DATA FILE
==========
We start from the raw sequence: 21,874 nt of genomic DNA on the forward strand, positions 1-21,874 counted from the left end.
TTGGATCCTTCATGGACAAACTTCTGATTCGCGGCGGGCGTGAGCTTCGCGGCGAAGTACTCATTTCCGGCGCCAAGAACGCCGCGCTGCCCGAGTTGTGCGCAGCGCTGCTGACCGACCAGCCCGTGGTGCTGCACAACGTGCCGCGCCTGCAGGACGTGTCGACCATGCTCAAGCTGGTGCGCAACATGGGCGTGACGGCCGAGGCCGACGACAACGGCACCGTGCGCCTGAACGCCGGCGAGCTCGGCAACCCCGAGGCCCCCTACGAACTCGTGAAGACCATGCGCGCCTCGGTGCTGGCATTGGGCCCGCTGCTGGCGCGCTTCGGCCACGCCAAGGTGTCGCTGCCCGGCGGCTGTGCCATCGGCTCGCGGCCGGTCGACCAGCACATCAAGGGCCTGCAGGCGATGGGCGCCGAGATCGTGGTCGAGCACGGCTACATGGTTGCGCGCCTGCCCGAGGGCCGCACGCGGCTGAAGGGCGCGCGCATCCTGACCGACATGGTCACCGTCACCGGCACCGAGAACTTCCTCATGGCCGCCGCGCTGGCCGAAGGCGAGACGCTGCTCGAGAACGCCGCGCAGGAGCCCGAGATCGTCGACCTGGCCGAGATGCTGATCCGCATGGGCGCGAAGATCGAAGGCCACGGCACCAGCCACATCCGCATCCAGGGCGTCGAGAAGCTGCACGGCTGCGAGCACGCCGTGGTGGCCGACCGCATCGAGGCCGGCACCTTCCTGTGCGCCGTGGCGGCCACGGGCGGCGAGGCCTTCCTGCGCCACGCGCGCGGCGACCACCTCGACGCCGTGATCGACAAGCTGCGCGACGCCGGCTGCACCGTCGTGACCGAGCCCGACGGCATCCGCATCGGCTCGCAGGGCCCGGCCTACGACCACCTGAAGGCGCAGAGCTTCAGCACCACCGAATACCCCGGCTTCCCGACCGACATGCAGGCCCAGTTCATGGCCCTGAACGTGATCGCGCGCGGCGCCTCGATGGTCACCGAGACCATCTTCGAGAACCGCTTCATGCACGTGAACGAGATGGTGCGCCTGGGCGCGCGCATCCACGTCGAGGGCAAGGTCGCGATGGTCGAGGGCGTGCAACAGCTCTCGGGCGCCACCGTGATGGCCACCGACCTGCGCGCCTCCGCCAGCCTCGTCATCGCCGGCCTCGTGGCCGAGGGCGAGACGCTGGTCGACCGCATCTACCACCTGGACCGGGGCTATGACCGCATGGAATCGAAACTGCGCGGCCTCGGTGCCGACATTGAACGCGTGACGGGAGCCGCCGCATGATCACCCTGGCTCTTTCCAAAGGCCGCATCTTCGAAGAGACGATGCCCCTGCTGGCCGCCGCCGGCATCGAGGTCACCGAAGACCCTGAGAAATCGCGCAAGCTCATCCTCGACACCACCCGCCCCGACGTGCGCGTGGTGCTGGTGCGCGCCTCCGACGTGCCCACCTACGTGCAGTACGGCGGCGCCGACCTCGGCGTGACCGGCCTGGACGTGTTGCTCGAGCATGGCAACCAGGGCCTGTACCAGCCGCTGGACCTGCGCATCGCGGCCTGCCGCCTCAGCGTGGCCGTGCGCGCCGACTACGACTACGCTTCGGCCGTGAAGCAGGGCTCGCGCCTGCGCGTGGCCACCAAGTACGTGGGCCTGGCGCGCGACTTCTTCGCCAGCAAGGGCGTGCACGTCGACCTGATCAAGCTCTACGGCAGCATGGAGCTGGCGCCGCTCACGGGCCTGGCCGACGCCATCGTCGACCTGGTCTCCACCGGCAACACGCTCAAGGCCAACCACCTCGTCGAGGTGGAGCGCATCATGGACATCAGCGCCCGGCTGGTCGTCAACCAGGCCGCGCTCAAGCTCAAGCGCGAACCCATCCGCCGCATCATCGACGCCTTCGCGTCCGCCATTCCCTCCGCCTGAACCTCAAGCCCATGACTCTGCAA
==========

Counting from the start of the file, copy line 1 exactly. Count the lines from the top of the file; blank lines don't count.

We start from the raw sequence: 21,874 nt of genomic DNA on the forward strand, positions 1-21,874 counted from the left end.